Thursday, 8 March 2018

Roni Size / Reprazent - New Forms (1997)

Whilst I'm always happy to hear new music, I generally find that new music makes its way to me so it's just a case of keeping my ears open. I don't actively seek out new music for the sake of it, and I tend to regard those who do as trying too hard - for example, a certain facebook twat who recently opined:

I'm fifty-one. My favorite bands right now are Otherkin, Bad Sounds, Spring King, Sundara Karma, Inheaven, Kagoule, Vant, and Moaning. I can't see myself ever not listening to new music.

This came in response to some clickbait about a teenager observing that she had heard of the Pixies because her grandparents listened to them. Following Mike's the aforementioned facebook twat's recommendation, I sought out Moaning - which really is the name of a band - but they sound like the fucking Mission; and Otherkin sound like the Strokes or the Fratellis - both of whom were shit first time round - and doubtless have a bright future composing theme songs for edgy Channel 4 comedies about teenagers having abortions.

New Forms won the Mercury Music Prize back in 1997, most likely thanks to some tiresomely self-conscious upper management twat who, much like Mike
the aforementioned facebook twat, prefers his music to be new new new. The Mercury Music Prize has also been won by Primal Scream and something called Gomez so probably doesn't count for much in the great scheme of things. Anyway, possibly as a result of winning the Mercury Music Prize, Roni Size was on the telly singing a couple of his songs. They sounded decent so I made purchase of the album, but the thing jumped all over the fucking shop. It could have been big fat bass frequencies making for poor groove integrity, or it could have been a dud pressing on vinyl recycled from truck tires and the plastic bits of vehicular dashboards, what with it being the last days of the original wave of vinyl. I played it maybe twice, so it never had a chance to sink in, and I never got over my vague feeling of disappointment.

The thing is that I'd heard about drum and bass, and most of it didn't actually sound quite like I hoped it would - nosebleed breakbeat falling somewhere between Peshay's Piano Tune and I, Me, Mine by Godflesh, which probably doesn't even count. Drum and bass compilations seemed to feature a suspiciously heavy emphasis on all that deep forest shit, and some of it even sounded like - ugh - jazz. Then I discovered Panacea, so that was one itch well and truly scratched; and yet somehow I still picked this up on CD on the grounds that there wasn't much point trying to play the vinyl edition; and now, two decades later, I've finally managed to listen to it all the way though more than twice in the same year -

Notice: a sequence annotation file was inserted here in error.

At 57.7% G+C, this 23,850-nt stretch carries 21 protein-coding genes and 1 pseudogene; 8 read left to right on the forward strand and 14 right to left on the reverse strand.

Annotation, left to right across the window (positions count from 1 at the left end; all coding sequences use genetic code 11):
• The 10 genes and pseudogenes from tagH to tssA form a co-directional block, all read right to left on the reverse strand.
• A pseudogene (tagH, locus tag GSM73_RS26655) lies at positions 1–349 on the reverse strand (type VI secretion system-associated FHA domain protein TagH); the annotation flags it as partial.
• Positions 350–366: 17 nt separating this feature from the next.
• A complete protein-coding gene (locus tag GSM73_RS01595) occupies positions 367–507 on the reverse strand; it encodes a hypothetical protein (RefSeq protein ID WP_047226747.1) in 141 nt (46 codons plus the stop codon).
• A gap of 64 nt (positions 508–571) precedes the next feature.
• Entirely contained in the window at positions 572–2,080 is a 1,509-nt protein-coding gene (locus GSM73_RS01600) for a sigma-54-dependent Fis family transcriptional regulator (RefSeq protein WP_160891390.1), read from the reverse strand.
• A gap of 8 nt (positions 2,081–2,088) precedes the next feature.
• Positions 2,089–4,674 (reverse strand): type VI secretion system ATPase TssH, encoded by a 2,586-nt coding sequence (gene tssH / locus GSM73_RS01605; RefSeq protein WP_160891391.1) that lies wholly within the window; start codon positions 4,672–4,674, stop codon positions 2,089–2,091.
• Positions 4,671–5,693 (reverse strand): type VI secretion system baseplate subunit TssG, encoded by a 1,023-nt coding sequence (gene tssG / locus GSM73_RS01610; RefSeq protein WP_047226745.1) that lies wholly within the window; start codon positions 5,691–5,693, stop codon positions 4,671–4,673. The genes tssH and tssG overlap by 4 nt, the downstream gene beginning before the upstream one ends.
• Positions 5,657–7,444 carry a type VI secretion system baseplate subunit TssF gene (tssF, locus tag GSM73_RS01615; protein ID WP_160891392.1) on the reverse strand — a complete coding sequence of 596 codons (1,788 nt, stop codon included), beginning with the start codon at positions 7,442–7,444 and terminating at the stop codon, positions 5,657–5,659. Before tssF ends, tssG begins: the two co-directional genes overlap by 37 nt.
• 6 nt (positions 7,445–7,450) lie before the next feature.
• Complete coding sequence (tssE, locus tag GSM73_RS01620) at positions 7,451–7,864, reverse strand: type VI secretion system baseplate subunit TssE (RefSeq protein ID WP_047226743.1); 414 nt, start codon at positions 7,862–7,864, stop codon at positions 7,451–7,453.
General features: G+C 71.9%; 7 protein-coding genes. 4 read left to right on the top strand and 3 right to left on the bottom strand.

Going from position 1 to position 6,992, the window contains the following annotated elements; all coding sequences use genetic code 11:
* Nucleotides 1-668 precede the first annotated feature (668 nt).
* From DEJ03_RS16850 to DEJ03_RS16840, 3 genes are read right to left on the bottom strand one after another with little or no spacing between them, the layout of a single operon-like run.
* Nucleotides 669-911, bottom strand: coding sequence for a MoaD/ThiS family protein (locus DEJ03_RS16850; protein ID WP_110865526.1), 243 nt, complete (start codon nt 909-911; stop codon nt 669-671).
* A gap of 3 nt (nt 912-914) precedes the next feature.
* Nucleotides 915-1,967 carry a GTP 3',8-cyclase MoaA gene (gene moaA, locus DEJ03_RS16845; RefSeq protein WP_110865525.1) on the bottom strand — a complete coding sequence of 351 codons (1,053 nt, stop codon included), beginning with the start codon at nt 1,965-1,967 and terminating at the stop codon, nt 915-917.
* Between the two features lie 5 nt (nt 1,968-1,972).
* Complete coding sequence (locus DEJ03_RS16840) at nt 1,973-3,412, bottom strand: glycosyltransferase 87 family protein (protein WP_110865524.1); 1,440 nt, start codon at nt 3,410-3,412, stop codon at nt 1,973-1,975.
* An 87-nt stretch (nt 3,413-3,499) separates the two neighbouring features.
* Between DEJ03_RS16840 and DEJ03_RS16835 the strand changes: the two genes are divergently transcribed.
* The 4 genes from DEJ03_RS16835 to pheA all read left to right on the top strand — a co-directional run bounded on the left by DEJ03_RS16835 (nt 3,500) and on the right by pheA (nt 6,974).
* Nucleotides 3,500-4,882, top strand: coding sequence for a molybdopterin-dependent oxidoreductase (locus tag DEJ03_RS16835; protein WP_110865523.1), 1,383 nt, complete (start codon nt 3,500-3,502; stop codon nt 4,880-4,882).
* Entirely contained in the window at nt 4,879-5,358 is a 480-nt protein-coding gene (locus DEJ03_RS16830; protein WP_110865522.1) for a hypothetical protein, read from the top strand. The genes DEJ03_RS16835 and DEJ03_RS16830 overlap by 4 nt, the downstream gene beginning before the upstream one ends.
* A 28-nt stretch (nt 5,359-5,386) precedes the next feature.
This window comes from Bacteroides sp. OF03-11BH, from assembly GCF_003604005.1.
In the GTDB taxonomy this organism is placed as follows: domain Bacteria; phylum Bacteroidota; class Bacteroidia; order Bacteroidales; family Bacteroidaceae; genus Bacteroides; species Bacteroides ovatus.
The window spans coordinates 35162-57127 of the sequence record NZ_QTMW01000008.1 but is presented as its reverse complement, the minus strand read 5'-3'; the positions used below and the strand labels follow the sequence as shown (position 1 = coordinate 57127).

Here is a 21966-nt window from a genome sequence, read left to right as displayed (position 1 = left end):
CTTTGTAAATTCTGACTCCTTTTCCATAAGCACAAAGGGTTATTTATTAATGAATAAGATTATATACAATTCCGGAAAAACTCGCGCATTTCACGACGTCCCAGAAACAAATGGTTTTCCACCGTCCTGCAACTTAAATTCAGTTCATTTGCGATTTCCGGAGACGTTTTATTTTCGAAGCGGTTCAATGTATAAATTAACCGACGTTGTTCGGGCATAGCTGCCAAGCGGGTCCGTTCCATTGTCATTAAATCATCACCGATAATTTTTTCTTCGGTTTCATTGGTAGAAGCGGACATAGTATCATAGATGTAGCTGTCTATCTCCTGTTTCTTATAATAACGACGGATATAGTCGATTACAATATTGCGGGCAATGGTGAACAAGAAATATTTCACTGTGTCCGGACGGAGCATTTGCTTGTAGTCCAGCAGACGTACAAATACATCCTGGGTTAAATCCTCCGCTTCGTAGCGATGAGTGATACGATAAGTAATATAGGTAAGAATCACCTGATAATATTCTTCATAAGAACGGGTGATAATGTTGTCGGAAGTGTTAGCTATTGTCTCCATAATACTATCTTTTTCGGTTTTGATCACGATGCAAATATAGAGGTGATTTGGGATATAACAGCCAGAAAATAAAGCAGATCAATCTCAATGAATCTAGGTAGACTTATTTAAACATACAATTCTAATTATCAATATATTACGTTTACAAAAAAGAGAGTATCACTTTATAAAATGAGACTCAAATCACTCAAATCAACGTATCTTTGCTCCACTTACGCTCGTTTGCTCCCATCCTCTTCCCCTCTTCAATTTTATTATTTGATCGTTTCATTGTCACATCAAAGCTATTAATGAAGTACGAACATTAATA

because it's one fuck of a long album - building up to three or four times just this week, and finally I have an opinion.

I'm still not sure why New Forms won the Mercury Music Prize other than new new new and you probably won't have heard of it, but we have, and I'm not convinced of it being a landmark album; but it has impressive peaks, and nothing which truly sucks or outstays a welcome. I think the thing which confused me relates, more than anything, to my own expectations and related quest for a truly brutal drum and bass record which kicks your head in like no other. New Forms is really just a bunch of people pissing about in a studio, trying things out, some of which just happens to involve accelerated breakbeats. It's as much soul, dub, rap, ambient, techno, and even jazz - but in a good way, I guess - as anything. It's an album which never should have been square-pegged into a round hole by industry wankers with some giant medal burning a hole in their collective pocket, although to be fair I probably shouldn't have been so stupid as to grant such categorisation any sort of credence.

New Forms takes a while to sink in, but somehow does so as a coherent, mildly hypnotic whole - all thirty fucking hours of it. Brown Paper Bag still sounds insane after all this time; Watching Windows is gorgeous; and Hot Stuff - which I'd somehow never even noticed before - is one of those rare pieces of music which seems to be the same size as the sky. So I'm finally glad I bothered, not least because I might never have come to such an appreciation were I engaged in an endless, ostentatious quest for new new new.

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